BTB Campaign Covers All Its BasesDydacomp kicked off a business-to-business direct mail campaign this week to promote its Mail Order Manager version 4.0 to executives across all departments of mail-order companies.
The campaign targets the 26,000 mail-order businesses in the United States, said Rob Coon, vice president of sales and marketing at Dydacomp, though he would not disclose the mailing size or cost. The company also markets its catalog management software to retailers, wholesalers and distributors.
"There are a number of companies in that group that may either be too small or too big to work with us," he said. "So we are not mailing to each and every one of them."
He said the company sent the piece to contacts at all 5,000 of its mail-order clients.
Dydacomp, Totowa, NJ, typically sends pieces to multiple employees at the same company since the product can be used by multiple areas of a company and it is often unclear who has purchasing control.
"So the president, owner, vice presidents of marketing and sales, or people on the order entry staff or in the warehouse may all receive the piece," Coon said. "In the past we have received a minimal amount of negative feedback about doing this."
M.O.M 4.0 helps companies manage tasks including order entry, contact management, credit card processing, Web commerce, inventory, product pricing control, warehouse operations, shipping and accounting. Pricing starts at $995, but Coon said the average order size is $4,500.
The theme of the piece is designed to convey the product's value by multiple departments of a company. The piece features a picture of the software sitting in a director's chair under a spotlight on a stage. It is intended to show how M.O.M. can manage all operations within a business. This is the company's first campaign using this theme.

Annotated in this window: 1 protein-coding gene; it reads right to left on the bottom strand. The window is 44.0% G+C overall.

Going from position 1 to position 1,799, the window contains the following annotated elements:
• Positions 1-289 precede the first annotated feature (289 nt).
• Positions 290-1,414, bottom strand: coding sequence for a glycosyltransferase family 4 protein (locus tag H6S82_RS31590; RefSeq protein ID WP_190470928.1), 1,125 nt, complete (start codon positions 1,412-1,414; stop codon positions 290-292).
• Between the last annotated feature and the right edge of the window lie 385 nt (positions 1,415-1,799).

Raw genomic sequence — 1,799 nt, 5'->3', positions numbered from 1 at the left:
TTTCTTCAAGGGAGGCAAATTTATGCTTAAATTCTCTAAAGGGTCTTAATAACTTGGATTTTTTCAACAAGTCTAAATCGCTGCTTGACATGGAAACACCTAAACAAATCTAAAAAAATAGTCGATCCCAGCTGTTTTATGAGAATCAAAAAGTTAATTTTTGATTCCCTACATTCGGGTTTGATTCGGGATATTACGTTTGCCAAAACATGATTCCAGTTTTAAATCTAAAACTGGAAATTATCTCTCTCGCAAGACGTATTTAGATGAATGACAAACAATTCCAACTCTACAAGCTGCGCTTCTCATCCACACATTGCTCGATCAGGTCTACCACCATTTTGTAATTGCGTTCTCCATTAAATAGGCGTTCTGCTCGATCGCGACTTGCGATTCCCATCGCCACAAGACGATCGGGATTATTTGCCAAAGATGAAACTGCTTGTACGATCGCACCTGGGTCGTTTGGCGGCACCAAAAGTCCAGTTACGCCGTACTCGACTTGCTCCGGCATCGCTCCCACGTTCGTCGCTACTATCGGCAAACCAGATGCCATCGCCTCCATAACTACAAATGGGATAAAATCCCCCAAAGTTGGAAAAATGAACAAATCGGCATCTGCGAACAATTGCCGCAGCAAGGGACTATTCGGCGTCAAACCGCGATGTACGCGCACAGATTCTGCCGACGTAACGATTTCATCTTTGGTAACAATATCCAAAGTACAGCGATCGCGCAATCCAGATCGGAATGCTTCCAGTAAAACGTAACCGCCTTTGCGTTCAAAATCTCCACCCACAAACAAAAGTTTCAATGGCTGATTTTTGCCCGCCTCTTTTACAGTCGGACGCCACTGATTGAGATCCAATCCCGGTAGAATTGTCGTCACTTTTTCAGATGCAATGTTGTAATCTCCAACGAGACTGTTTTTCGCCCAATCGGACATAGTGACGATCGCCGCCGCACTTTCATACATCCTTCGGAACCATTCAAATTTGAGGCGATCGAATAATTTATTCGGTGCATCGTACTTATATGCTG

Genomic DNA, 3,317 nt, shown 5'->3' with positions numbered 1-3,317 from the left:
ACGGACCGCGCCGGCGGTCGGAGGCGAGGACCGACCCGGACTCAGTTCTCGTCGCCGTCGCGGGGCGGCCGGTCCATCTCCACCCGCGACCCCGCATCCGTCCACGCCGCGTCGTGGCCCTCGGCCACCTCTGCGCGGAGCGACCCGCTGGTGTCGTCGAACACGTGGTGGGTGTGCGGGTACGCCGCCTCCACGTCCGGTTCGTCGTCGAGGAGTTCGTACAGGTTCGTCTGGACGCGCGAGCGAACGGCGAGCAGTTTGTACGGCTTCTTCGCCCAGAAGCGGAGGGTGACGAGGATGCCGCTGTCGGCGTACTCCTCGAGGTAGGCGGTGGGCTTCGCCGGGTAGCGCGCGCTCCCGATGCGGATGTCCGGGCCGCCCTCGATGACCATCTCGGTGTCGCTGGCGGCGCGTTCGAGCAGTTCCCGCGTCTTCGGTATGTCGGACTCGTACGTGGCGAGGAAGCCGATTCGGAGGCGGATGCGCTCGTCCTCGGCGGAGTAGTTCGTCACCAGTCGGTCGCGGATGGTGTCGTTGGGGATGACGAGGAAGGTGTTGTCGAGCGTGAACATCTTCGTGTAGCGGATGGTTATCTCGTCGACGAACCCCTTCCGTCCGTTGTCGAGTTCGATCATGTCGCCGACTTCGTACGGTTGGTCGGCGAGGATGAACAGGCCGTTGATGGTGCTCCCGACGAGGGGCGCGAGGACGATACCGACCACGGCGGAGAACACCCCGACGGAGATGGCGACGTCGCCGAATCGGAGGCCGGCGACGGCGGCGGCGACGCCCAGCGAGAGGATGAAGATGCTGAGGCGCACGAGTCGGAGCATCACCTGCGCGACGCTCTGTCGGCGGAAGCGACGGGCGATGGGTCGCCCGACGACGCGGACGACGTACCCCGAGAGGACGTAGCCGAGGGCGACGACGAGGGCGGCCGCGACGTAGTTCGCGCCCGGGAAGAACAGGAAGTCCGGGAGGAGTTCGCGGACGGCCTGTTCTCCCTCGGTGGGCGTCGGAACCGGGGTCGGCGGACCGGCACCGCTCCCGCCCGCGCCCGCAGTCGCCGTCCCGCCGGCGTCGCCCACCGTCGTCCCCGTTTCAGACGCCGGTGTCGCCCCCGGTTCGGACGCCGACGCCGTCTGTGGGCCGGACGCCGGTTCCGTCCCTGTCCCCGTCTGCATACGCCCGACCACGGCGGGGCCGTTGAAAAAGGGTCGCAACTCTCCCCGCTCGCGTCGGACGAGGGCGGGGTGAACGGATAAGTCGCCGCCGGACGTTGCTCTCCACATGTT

"The idea is to show that the user has the power to become the director of their business with the aid of M.O.M," Coon said. "It's your show and you are in charge of all aspects. And by putting it in a chair, it makes it look as if we are providing them with a tangible product and not just an intangible service."
Along with a listing of the product's capabilities are an explanation why someone should consider using M.O.M. and a pitch for the trial offer.
The piece prompts recipients to respond by phone or the Web, but the toll-free number is in much larger print.
"It is a complex package, and potential users need to speak to a sales rep to see if it will be a good match for their needs or not," Coon said.
The goal of the campaign is to get people to request more information or to sign up for the $25 trial kit to see what "exactly M.O.M. can help them do."
There is a possibility of conducting a more focused campaign touting specific features of the product, Coon said.
The company sent the pieces to all the names in Dydacomp's customer database as well as to prospects, the majority of which were from trade publication subscription lists. All new respondents are being added to the company's database.
Dydacomp worked with Chris Carlucci Design, Glen Ridge, NJ, on developing the campaign.
Along with the direct mail component, Dydacomp is running a print ad similar to the direct mail piece in a number of catalog and direct marketing trade publications.